I “Clark Kent” my way through volunteering at the Home & School and my day job, with my dark-rimmed librarian glasses and my sensible shoes. But for the past couple of years, I’ve spent many a Monday evening sweating in my friend’s basement—and more than a few nights playing out at local bars—as the bass player for Whatserface, an all-girl (all-mom) cover band.
It’s never going to be my career (unfortunately)—I won’t be the next Gwen Stefani rocking out with a baby on my hip. But my girls and I have a ball whenever we’re playing, and we’re getting better with every practice. (Which is very good, as I hadn’t ever picked up a bass guitar until I was asked to join the band. The first few practices were pretty ugly, at least on my end!)
There are a few aspects of moonlighting as a rocker that aren’t going to earn me Mom of the Year awards. We’ve been known to overindulge occasionally when we get together, which leads to pretty evil wakeup calls the morning after. It took me a while to finally invest in some good earplugs, so when I’m old and senile, I’ll be contending with hearing loss, too. And of course, there’s the fact we spend some Saturday nights in darkened bars while our kiddos are home with the sitters.
But taking time out of my week to be something other than mom, wife and writer helps make me better at all three of those roles. Here’s why:
I’m building new friendships that have nothing to do with my kids or my work. Once you become a mom, it feels like the only places you make new friends are on the school playground or in the office. Granted, I was close friends with Kara, our drummer, before she asked me to pick up the bass and join the band, but I had only met the other gals once or twice before our first practice. And now, I count them all among my closest friends.
I’m getting some of that much-exalted “me time.” When I’m playing music, I don’t have much time to mentally run through my to-do list or worry yet again about how we’re going to afford college for my kiddos. For just a few hours, it’s just me and my music. And I come home refreshed, re-energized, and ready to scale that mountain of laundry sitting by the washing machine.
I’m learning something new. Studies have shown that music education can boost IQ, increase the brain’s neural activity, and improve language skills in kids—and I can only believe that I’m getting some of those benefits myself. Playing bass challenges my brain in ways that nothing else does. And I’m hoping that if I keep on playing until I look older than Keith Richards, I might actually keep my mind sharp later in life.
I’m discovering new music. Deciding which songs to learn can be a bit challenging for our band, as we have six members with wildly divergent taste. Band members have suggested everything from old-school grunge to country to current pop songs. And yes, we’ve had some really out-there suggestions, like “The Lion Sleeps Tonight.” (That was met with resounding nos!) I’m at an age where I could contentedly listen to classic rock stations or stick with my favorite bands, who have mostly reached Hall of Fame eligibility, but I’m now constantly on the prowl for something new and interesting to bring to our next listening party.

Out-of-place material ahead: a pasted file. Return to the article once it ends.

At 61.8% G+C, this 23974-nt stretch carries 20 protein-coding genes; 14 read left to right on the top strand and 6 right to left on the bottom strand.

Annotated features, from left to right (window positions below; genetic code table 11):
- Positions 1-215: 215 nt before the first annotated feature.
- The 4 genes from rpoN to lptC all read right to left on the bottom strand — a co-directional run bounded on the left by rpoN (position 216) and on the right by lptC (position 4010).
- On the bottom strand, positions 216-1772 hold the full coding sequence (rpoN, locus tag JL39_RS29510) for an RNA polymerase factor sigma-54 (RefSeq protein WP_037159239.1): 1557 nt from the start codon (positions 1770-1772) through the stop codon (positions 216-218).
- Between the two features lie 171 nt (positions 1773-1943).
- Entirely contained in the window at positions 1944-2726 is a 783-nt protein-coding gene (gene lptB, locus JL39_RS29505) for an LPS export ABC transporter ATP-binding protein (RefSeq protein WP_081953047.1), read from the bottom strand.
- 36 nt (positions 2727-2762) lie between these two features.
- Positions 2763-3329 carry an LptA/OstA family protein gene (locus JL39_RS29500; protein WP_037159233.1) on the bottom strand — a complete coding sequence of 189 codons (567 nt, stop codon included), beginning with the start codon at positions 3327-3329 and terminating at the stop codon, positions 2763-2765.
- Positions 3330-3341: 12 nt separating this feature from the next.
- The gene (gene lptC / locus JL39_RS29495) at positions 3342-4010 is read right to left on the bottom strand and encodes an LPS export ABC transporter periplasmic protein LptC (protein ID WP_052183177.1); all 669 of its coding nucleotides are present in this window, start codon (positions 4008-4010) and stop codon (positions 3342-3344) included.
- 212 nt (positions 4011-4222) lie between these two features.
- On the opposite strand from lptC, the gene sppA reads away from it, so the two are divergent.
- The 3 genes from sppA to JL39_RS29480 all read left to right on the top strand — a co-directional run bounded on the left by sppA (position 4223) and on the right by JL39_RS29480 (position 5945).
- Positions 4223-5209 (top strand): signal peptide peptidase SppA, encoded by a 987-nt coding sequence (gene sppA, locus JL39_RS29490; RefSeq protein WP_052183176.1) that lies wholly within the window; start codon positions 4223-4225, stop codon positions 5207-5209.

The kids love it—mostly. It’s inspired some of the other band members’ kids so much that they started their own rock band, and I’ve started teaching my own kids piano. And the girls really enjoy going to our occasional kid-friendly gig. Still, once in a while I get grief on a Monday night when I’m heading out to band practice. But after I told them I’d quit if they quit all their extracurricular activities that take them away from me—their ballet and tap and Girl Scouts and gymnastics, the complaints magically disappeared.
My husband loves it—mostly. Yeah, it means he flies solo a few nights, and he’s probably had to sit through the same setlist a few too many times. (His musical taste tends more toward obscure Scandinavian metal bands than the White Stripes.) But I think he’s proud to say his girl’s in the band, judging by the gifts I’ve gotten over the past year (which included cool black boots and a gorgeous new Gibson bass).
And I love it. Playing bass makes me happy. And playing bass on stage with a few of my best friends, with your friends and family in the audience? There are few things in life better than that.
Tell us: What do you do in your life that makes you happy?
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Saturday, August 23rd, 2014
I used to think that babies and toddlers were the hardest to parent, with all the sleep deprivation, bodily fluids and baby proofing that come with that age range. It felt like my children were trying really hard to get themselves killed, and we spent our waking hours standing sentinel and worrying that all that stood between my daughters and certain doom was a flimsy plastic cabinet lock. Those were the days of guacamole in the hair and 3 a.m. wakeup calls, but at least we got nap time to recover and get our groove back.
Now that I’m the mom of a tween and an almost tween, I find myself dreaming of those days. Because while the really physical days of parenting are done—no more bending in half and hunching my back for hours over a struggling-to-walk-toddler—parenting an older kid requires tremendous mental fortitude. And I’m not sure I have the skills necessary to survive the next few years. Here’s where I’m falling short:
Scheduling Prowess I need military-level precision to keep track of all the school projects, teacher meetings and extracurriculars—something a girl once voted most disorganized by a jury of her peers simply can’t muster. I used to be horrified when I read stories of moms using their minivan as a traveling office/dinner table/living room, until my daughters began to fill every day with their various extracurricular passions. And now, my car comes stocked with paper towels, an array of snacks (and used wrappers), and is my regular conference call spot (thank God for Bluetooth!).
Mind Reader My daughter has developed a split personality, as she straddles the precarious line between childhood and adulthood. One minute, she’s begging me to let her watch The Fault in Our Stars—the next, she’s saying that she’s not too old for Sophia the First. And I’m never quite sure whether I’m talking to the grownup or the kiddo, which makes it hard to determine whether any suggestion I make is going to be greeted with a dramatic eye roll and sigh or excited exuberance. It’s hard to find that happy medium, where I’m allowing her to learn and grow, but not learn too much, too fast. So, despite the fact that I hear that every other parent in the fifth grade lets their children Snapchat on cell phones and watch Walking Dead marathons, we’re sticking by our guns.